The Ten Minute Challenge

By Patrick Kelley, author of Teaching Smarter

The Ten Minute Challenge: What to Do When Your Lesson Ends EarlyYou take a deep breath and look out into the class of happy faces, and there it is: The clock is mocking you. You think, Did I see that right—ten minutes left of class before the bell? Oh, no! Well, it is all good, I’m sure they’ll just sit there quietly and talk, maybe even reflect on the cool lesson that I just presented. After all, time moves fast in a situation like this, and a little down time is good.

No, you don’t think that at all! You know better. You would rather be standing in line at the DMV right now—at least in that case your boss isn’t going to randomly walk in and blame you for the lack of efficiency permeating the building. She is not going to enter the room and say to herself, “So this is what happens every day in your classroom? What, you never got the memo on teaching bell to bell? Maybe I need to visit here more often to keep you in line.”

Every teacher’s nightmare.

It is certainly true that the currently prevailing school of thought is that we need to teach from bell to bell. It would be hard to contest that logic, at least from the perspective that we all want to make the best use of our time and be productive. However, I would still argue that on occasion productivity, retention, and student buy-in is best served by not planning an academic activity for every minute of the day.

How so? Well, I will never forget my favorite teacher, a bald-headed, middle-aged, potbellied man with a stained beard and flakey sports jacket, who occasionally ended his lessons ten minutes early with a random question such as: “How about them Lakers?” Now, we were all Celtics fans, and this started quite a spirited discussion with many of the guys in the room, guys that normally struggled with classroom protocol and had little interest in history on the best of days.

In fact, he, despite his lack of fashion, proper dry cleaning, or hipness, became quite well-liked with such academic-free endings. The next day, we listened a little better than we perhaps would have. We were waiting for the random act of inquiry, the unscripted part of the day that made him human and real. We did not dread his class because occasionally he was wise enough to give us a ten-minute respite from the academic all-you-can-eat buffet. Yes, he got it: It is better for your digestion to quit before your button pops off.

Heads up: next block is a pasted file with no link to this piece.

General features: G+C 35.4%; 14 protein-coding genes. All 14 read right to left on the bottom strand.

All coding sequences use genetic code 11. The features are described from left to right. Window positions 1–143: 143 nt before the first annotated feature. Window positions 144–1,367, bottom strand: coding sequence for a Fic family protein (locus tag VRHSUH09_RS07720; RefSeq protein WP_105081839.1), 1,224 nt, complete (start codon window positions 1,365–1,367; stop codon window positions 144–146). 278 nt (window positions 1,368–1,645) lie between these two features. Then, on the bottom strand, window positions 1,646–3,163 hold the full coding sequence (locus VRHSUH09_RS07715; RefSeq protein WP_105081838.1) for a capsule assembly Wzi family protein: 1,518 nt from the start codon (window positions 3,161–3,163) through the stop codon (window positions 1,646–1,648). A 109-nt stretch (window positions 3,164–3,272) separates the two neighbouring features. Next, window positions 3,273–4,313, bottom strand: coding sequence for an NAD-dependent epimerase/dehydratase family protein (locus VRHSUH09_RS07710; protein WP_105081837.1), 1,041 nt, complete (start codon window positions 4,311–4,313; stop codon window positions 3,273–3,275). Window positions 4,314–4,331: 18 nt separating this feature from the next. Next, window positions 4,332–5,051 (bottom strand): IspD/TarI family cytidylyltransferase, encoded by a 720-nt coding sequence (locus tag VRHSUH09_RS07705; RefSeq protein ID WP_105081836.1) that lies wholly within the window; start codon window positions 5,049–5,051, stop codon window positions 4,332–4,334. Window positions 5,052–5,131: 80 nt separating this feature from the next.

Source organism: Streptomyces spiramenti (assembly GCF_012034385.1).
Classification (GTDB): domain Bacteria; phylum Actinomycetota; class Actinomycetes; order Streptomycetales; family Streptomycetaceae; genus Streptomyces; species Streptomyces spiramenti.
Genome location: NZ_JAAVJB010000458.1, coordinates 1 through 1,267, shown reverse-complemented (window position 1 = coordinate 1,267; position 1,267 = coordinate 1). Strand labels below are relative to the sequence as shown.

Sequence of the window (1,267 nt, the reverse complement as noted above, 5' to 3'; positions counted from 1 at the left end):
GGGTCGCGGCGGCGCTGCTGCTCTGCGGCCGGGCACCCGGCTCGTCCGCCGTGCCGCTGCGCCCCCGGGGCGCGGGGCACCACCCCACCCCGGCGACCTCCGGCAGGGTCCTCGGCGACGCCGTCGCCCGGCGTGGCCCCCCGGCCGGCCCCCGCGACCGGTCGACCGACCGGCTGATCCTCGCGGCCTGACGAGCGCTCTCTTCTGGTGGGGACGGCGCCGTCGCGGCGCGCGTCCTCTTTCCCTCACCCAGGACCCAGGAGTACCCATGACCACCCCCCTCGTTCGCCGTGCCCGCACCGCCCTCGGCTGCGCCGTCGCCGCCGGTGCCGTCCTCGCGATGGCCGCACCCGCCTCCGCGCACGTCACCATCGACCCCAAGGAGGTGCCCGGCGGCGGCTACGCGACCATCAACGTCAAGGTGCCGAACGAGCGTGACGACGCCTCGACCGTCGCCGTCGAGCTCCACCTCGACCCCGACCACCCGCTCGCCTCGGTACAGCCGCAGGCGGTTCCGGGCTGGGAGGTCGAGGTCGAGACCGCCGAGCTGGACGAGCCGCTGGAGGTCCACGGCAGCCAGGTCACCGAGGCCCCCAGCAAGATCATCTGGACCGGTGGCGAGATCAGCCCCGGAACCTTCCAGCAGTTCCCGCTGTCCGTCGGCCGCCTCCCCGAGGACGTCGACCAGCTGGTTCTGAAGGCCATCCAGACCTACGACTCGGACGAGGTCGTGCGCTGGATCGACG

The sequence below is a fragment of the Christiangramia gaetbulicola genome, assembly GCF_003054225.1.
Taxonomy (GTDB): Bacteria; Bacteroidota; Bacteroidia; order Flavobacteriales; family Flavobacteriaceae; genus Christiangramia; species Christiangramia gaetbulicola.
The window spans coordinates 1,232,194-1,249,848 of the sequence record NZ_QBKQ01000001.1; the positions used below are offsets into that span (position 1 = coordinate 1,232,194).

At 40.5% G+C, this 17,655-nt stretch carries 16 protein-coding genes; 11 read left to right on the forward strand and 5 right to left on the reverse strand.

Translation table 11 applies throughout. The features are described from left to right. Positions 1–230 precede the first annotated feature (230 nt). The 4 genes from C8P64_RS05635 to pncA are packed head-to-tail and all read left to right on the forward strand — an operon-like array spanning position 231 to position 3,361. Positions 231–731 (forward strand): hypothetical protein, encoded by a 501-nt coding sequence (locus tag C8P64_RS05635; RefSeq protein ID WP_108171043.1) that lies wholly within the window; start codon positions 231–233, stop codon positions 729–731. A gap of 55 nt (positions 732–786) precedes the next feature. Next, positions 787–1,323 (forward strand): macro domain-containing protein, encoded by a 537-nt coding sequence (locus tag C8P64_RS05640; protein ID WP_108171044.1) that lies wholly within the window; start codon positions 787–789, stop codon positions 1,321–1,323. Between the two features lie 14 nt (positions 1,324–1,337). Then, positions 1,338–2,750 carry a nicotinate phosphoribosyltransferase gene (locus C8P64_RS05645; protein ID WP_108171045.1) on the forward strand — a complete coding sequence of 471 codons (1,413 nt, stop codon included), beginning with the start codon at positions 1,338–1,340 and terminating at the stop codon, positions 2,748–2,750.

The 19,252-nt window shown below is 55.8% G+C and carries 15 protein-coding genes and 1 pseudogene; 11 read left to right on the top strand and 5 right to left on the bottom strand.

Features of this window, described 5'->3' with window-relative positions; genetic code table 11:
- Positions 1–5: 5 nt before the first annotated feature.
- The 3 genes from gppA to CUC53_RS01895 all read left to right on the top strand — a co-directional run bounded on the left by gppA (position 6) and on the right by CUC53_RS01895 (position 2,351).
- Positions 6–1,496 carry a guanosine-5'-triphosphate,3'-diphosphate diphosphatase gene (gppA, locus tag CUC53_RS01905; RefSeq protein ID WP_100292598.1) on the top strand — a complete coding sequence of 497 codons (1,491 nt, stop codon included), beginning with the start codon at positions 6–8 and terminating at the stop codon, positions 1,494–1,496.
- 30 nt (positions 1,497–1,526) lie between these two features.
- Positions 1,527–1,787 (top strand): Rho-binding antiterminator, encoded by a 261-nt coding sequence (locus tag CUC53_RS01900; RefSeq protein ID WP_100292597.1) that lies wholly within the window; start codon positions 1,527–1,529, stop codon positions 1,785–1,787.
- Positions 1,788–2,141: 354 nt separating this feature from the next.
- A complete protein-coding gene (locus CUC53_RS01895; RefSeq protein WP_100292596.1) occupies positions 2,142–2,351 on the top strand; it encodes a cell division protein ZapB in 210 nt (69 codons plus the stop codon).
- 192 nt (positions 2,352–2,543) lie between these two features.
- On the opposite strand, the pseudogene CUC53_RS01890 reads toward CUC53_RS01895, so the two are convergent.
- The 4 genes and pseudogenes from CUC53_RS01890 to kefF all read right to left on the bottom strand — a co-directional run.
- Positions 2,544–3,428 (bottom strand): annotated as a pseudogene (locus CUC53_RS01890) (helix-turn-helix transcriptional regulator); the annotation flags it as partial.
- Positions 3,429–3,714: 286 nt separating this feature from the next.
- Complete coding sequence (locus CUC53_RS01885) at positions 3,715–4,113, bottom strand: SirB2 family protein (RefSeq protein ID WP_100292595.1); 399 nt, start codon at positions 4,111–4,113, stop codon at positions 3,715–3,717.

His class was not at all like my first job at a major burger joint, an institution that made us stand in line to punch out at exactly 5:00 p.m., not 5:01 p.m., not 4:59 p.m., but exactly 5:00 p.m. every single day. God forbid that the girl in front of you hesitated, scratched her nose, and the right number did not appear on the timecard. There would be hell to pay in burger heaven for such poor clock management. Have we not become like that as teachers? We are afraid to punch out unless the clock gives us permission.

“Sometimes in order to accomplish more, you have to do less.”

I’m not sure if that is a famous quote or not, but I like it. Sadly, the powers that be rarely subscribe to that. Now please remember my thesis. Here it is: SOMETIMES—not every time—it’s okay not to completely fill students’ plates with academic goodies.

For the purpose of buy-in, likeability, future enthusiasm, being relatable, bonding, and being human—just to name a few reasons—here is my fab five list of things to do when the lesson plan finishes before the bell:

  1. Buy a book of clean jokes, read a few of your favorites, and make sure to laugh.
  2. Read a list of “Fun Facts” that make up the crazier side of your subject matter.
  3. Invite your students to share with the class their strangest experience while on vacation, in a restaurant, shopping, riding a bus, in a movie theater, etc. They love to tell what is weird.
  4. Have every student bring in a copy of their favorite (half page or less) poem, short story, passage from a book, lyrics from a song, or lines from a famous speech, and then collect and file all of these half-page excerpts in a box. Now, when you finish ten minutes early, randomly have a student pick one out of the box. I like to have the student who brought it in read it to the class. (They love this by the way.)
  5. If you or any of your students play a musical instrument, have them/you present a mini (ten-minute) concert. I have several students so inclined, and it is awesome! Some actually played songs from the Civil War for my history class. Great bonding occurs every time, and it is fun!

Author Patrick Kelley, M.A.Patrick Kelley, M.A., has a master’s degree in curriculum and instruction from California State University, San Bernardino, and a bachelor’s degree in history from Castleton State College in Vermont. He has been a classroom teacher for more than twenty-five years. He has experience as a mentor teacher and an AP coordinator as well as ten years of experience with the AVID program. He is certified in Gifted and Talented Education (GATE) and currently works with the International Baccalaureate program. Patrick provides workshops and presentations to districts, schools, and teams. Visit him at www.patrickkelleybooks.com.

TeachingSmarterPatrick Kelley is the author of Teaching Smarter: An Unconventional Guide to Boosting Student Success.


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One Response to The Ten Minute Challenge

  1. Norah says:

    It is good to have something fun and productive to fill in those quiet few minutes. It pays to be well prepared.

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